Iran’s foreign minister, Amir Abdollahian, was in Beijing over the weekend, for the latest in a set of high-level engagements between Iranian and Chinese officials over the last few years. On Abdollahian’s agenda were discussions related to a Comprehensive Strategic Partnership (CSP) agreement signed between China and Iran in March 2021. The agreement provides a framework for political, economic, and security cooperation over the next 25 years; but it is not unique. China has similar agreements in place with many countries, including Iraq, the United Arab Emirates, and Saudi Arabia. But something that is unique about the CSP is how its implementation depends on the restoration of another agreement – the Joint Comprehensive Plan of Action (JCPOA).
Despite breathless headlines warning that China and Iran are deepening ties with an aim of challenging Western hegemony, the relations between the two countries have in fact been strained, particularly since the Trump administration withdrew from the JCPOA in May 2018. Over the subsequent two years, Iran was disappointed by China’s moves to scale back both oil and non-oil trade in the face of US secondary sanctions. China, for its part, was concerned about dangerous provocations, including attacks on oil infrastructure and tankers in Saudi Arabia and the UAE – critical parts of China’s energy supply chain – which were widely attributed to Iran. When a draft of the CSP leaked in July 2020, there was a public outcry in Iran, as inaccurate Western reports led the Iranian public to believe that the Rouhani administration was about to begin a fire sale of national assets to Chinese interests. The outcry was so fierce that the signing of the agreement had to be delayed more than six months until the government could ensure that the Chinese foreign minister, Wang Yi, would receive a decorous welcome in Tehran.
Since then, the China-Iran relationship has warmed. But this is not because the CSP deal has led to any concrete results. Rather, Iran’s renewed efforts at diplomacy have helped calm fears among Chinese policymakers about the Middle East sliding towards a deeper crisis. On the one hand, talks over the future of the JCPOA offer the prospect that Iran’s nuclear escalations will cease to be a flashpoint. On the other hand, Iran’s efforts to engage in talks with its Arab neighbours have made regional conflict less likely. In both cases, Iranian diplomacy is helping to preserve Chinese energy security by minimising the likelihood that regional conflict could stem the flow of the crude oil on which China’s economy depends. After his meeting with Abdollahian, which followed exchanges with the foreign ministers of Saudi Arabia, Bahrain, Kuwait, Oman, and Turkey, Wang endorsed the idea that regional diplomacy could secure a regional peace. “We believe the people of the Middle East are the masters of the Middle East. There is never a ‘power vacuum,’ and there is no need of patriarchy from outside,’” he stated.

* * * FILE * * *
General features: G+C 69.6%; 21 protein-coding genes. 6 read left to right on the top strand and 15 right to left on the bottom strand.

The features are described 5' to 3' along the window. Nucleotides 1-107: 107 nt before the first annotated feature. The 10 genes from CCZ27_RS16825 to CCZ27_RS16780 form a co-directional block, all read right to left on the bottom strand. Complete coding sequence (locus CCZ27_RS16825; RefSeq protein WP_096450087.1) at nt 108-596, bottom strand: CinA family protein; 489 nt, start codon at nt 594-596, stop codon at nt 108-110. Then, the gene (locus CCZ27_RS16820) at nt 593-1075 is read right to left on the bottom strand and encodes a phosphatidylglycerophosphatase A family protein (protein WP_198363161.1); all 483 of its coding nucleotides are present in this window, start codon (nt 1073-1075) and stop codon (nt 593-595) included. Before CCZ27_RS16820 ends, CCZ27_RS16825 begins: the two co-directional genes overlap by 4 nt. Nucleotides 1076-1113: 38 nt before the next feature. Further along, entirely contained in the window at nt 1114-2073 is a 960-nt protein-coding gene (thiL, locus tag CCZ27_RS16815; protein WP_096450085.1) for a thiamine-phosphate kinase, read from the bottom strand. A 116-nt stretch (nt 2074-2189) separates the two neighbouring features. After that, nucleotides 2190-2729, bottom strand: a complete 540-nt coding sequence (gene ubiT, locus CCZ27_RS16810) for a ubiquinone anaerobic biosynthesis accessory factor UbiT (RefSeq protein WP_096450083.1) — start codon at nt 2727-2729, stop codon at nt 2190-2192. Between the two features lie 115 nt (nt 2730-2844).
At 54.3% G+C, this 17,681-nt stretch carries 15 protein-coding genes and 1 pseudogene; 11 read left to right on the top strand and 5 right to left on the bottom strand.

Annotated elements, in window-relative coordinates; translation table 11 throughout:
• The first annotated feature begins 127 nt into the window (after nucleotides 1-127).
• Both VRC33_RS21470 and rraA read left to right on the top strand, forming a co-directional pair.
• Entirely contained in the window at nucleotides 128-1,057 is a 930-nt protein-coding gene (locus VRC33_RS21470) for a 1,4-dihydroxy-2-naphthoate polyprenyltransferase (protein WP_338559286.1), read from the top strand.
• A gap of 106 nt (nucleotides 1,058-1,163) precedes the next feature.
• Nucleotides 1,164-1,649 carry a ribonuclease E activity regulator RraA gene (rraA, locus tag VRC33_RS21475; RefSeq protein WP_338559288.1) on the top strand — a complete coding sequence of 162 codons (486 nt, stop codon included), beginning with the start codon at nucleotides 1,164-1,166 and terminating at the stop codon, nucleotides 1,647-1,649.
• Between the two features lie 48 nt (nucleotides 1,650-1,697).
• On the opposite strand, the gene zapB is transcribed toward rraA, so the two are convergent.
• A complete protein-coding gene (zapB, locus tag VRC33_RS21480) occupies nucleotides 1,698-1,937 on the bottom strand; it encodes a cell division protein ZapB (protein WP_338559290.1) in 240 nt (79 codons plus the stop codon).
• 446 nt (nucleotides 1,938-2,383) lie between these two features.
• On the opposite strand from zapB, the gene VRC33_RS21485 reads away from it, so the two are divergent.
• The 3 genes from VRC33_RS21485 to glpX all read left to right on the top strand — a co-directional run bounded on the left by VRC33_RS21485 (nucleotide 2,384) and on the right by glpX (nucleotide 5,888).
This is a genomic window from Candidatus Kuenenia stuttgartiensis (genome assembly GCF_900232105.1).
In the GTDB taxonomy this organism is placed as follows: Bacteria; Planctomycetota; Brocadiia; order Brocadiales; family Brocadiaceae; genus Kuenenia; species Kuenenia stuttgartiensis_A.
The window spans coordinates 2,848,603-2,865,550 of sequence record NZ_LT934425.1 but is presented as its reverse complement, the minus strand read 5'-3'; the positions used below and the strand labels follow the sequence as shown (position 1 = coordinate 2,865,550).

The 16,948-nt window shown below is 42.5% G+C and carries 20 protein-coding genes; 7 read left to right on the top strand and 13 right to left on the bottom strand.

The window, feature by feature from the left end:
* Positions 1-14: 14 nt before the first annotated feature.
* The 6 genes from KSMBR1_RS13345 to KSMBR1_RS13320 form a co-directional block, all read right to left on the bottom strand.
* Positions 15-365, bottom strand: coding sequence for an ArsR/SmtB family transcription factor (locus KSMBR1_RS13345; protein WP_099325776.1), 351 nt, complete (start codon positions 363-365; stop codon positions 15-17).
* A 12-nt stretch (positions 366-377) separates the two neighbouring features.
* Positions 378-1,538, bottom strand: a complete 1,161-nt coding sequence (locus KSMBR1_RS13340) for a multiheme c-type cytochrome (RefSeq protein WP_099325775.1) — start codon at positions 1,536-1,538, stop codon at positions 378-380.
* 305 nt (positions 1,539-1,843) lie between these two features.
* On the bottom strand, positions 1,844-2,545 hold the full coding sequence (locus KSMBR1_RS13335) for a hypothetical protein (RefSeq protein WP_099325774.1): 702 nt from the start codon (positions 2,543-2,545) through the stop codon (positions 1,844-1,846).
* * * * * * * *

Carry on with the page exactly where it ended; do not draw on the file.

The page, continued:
In turn, China has increased its purchases of Iranian oil, directly defying US secondary sanctions. The rebound in Iran’s oil sector has underpinned the country’s nascent economic recovery after three years of recession. The Biden administration has publicly and privately warned China over these purchases but has not sought to enforce its sanctions in a significant way. Some commentators have suggested that Chinese oil purchases mean Iran will be less inclined to conclude the JCPOA negotiations, as it is already enjoying a key economic benefit of sanctions relief. But this analysis misses the fact that the US and China have shared interests when it comes to the JCPOA – one explanation for the Biden administration’s non-enforcement of oil sanctions is that, in fact, China’s modicum of economic support for Iran has been instrumental in getting Iran back to the negotiating table.